Green Party co-leader James Shaw and Prime Minister Jacinda Ardern both took to Victoria University of Wellington’s Kelburn campus on Tuesday to rustle up student votes, Marc Daalder reports

James Shaw graduated from Victoria University of Wellington. Jacinda Ardern dropped out.

Nonetheless, they both found themselves back in the main building of the Kelburn campus, hoping to get out the young vote as early turnout surges past the record set in 2017.

Shaw described himself as a “warm-up act” for the Prime Minister, whose expected appearance began drawing a crowd to the Hub more than an hour before her actual arrival. He took advantage of the growing audience of politically-engaged youth to make his own, mathematical pitch to would-be Ardern voters.

“Have you voted yet?” he asked student after student. The breakdown, in the end, was about 60 percent yes, 40 percent not yet. For those who hadn’t, Shaw rolled out the red-green carpet.

“A vote for the Green Party is a vote for a Jacinda Ardern-led government. And of course there is a risk that the Greens won’t make it over the 5 percent threshold and there is the possibility of a National-led government if that does happen,” he said.

“One of the things people need to know about MMP is that you add the green votes to the red votes and that’s how we form a majority.”

Ardern laughed that comment off later in the day, telling reporters, “The simplest answer of course is that voting for Labour is how you bring me in as the Labour leader. That is why, of course, we are campaigning for two ticks for our party.”

James Shaw makes his pitch at Victoria University. Photo: Marc Daalder

As Shaw worked his way through the crowd, he found what was likely to be one of the more receptive audiences of his campaign experience.

“Two ticks green!” one student shouted from across the room. Numerous others lines up for selfies and one muttered to a friend afterwards, “I can’t believe I chatted with James Shaw but didn’t get him on TikTok.”

It was Ardern, however, who stole the show. Her arrival in the crowded up (standing room only) was met with a roar of applause and cheering. She made her pitch to the young crowd by touting the Government’s fees free policy and action on climate change. She did allow that more action beyond even what Labour has promised is needed on the climate, however, in a departure from her usual campaign speech.

Ardern also highlighted Ibrahim Omer, a refugee from Eritrea who worked as a cleaner at the university before becoming a student. He’s now on the Labour Party list in the very winnable 42nd position, after working for several years as an organiser with E Tū.

After her speech, the Prime Minister spoke to reporters and fielded questions about Labour’s decision not to roll out fees-free subsidies for the second and third years at university. She said the economic situation meant the money had instead been diverted towards subsidising apprenticeships and vocational training. However, she wasn’t concerned that would hurt her with student voters.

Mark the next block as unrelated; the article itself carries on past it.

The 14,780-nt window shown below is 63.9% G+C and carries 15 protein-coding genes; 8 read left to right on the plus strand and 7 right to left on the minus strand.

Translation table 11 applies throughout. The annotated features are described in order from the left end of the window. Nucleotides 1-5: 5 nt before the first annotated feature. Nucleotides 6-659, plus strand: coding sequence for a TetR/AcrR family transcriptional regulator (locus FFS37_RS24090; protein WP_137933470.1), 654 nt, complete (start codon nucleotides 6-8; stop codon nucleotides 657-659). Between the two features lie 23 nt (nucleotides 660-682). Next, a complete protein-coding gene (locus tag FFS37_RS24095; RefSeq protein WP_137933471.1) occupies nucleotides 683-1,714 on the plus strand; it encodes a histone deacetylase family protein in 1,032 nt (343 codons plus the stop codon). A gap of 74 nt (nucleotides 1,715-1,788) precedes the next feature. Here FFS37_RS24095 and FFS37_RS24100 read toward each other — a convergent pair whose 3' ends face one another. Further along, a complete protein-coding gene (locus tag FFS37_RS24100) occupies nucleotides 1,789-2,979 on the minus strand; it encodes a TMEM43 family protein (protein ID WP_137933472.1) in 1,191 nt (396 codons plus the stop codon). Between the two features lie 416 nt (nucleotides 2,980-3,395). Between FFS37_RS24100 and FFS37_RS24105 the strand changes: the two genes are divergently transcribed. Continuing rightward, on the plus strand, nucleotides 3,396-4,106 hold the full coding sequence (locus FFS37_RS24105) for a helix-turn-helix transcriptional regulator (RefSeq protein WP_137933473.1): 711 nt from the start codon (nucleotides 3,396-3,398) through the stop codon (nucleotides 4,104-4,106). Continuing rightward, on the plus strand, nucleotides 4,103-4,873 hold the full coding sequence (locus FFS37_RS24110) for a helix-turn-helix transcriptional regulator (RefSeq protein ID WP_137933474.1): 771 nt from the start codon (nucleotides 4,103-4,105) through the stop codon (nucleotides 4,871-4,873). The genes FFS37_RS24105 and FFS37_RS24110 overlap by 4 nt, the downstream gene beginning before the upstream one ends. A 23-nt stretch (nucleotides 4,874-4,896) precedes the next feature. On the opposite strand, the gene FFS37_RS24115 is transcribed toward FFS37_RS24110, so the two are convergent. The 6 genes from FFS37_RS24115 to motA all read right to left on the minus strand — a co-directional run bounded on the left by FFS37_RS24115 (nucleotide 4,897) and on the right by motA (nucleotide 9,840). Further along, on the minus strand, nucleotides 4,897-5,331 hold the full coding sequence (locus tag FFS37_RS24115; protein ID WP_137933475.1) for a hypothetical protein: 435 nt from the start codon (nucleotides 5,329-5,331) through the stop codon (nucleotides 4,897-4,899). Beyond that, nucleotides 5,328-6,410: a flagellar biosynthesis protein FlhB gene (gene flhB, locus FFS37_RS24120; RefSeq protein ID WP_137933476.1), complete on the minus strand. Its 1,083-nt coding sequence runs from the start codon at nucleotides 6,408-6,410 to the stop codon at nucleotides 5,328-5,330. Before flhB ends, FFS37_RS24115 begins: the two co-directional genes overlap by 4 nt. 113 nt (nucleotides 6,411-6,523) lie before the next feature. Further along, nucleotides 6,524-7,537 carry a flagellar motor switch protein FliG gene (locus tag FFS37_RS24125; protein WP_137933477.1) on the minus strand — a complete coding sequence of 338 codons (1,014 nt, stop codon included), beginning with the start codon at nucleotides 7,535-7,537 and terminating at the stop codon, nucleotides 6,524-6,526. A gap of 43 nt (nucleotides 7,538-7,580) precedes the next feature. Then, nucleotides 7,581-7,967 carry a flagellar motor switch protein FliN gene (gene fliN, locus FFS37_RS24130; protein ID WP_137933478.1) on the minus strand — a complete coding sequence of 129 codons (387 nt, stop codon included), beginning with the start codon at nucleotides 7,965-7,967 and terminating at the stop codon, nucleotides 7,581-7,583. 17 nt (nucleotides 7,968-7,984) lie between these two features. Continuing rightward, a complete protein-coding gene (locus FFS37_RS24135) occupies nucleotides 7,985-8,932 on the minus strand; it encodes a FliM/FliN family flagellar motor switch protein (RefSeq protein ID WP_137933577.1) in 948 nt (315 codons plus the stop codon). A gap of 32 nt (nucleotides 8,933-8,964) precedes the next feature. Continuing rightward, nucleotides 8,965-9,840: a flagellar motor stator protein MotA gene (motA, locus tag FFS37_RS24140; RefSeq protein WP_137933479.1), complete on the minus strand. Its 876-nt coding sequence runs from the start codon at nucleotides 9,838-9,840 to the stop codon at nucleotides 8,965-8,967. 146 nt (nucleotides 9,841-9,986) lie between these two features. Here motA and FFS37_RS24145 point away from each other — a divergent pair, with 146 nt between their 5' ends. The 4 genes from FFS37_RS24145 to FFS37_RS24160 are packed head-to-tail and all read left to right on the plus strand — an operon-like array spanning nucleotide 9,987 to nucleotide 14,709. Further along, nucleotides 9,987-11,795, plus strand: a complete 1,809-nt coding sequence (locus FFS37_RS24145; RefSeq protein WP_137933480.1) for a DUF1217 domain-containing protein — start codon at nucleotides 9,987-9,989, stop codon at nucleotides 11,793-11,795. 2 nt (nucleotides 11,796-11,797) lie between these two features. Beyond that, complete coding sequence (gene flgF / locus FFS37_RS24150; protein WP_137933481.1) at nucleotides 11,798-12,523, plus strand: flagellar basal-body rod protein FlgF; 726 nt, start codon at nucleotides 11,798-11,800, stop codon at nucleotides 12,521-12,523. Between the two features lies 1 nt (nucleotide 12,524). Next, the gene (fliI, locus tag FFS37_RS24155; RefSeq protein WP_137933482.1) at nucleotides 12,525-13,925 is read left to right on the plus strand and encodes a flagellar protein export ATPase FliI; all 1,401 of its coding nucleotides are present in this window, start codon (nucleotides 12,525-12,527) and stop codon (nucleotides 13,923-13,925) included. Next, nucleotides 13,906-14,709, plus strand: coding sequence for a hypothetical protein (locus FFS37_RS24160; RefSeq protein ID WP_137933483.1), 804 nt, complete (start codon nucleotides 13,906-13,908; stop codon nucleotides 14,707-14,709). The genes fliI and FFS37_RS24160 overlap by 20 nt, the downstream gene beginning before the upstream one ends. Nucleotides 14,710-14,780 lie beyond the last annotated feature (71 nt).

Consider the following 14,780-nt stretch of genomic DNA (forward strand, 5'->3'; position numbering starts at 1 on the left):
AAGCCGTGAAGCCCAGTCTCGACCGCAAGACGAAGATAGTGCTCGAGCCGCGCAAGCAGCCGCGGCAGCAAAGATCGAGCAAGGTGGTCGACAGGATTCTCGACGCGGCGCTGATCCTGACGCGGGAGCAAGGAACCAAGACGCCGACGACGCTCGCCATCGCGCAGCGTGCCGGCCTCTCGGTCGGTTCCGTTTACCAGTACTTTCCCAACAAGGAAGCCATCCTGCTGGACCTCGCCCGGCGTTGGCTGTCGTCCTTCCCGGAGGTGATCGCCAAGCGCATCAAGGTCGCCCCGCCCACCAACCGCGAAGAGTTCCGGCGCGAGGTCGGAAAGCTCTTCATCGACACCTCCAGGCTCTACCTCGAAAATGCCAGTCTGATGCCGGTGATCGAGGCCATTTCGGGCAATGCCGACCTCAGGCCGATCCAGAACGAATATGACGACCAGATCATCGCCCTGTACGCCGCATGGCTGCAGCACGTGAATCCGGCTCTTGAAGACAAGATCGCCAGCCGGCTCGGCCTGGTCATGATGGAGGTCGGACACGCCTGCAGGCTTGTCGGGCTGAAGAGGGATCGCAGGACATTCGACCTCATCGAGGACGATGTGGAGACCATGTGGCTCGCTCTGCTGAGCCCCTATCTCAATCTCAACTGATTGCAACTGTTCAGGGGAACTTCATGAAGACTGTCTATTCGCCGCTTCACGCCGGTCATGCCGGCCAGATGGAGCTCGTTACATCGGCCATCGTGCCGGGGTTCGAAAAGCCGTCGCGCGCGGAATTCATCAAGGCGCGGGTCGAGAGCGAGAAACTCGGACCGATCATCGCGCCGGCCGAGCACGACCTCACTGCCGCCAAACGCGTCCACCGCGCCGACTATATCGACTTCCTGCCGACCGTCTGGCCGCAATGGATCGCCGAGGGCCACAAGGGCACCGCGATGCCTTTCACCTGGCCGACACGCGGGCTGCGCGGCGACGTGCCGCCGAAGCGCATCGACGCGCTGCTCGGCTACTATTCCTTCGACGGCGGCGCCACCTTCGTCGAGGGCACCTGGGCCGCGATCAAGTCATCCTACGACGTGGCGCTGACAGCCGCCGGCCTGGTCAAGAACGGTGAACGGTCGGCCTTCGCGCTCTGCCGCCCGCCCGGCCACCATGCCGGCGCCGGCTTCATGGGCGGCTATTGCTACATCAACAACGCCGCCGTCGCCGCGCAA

“I think it’s wrong to assume that young people are only interested in issues that directly affect them at any given time. That has never been the case, from the exchanges I’ve had with, be it with children or young people,” Ardern said.

“They care as much about things like child poverty and climate change as they do about issues like university fees. On those issues, my pitch is that I want to keep going. None of them will be resolved in three years, but they can see our intent and what we wish to do.”

Jacinda Ardern addresses the students. Photo: Marc Daalder

Ardern indicated she was optimistic about youth turnout.

“The couple of campuses we’ve done now, the turnout has been really good. I think that actually speaks to a really engaged population. Not just our young people. I do definitely get a sense this election that turnout is solid, advance voting is solid and I’m hoping we’ll see good numbers overall for this election, which bodes well for New Zealand and our democracy.”

Shaw said more effort to get out the vote was needed – and that this would be the Green Party’s strategy for the remaining days of the election.

“That’s why we’re here, is actually to make sure that people know that they can vote and that they need to vote,” he said.

“We know that the Greens vote depends massively on turnout and also that the cannabis referendum will be won or lost on turnout. So we’re really just trying to encourage people to make sure that they actually do know that they can go vote and that they can get down to the student union building and vote now.”

Marc Daalder is a senior political reporter based in Wellington who covers climate change, health, energy and violent extremism. Twitter/Bluesky: @marcdaalder

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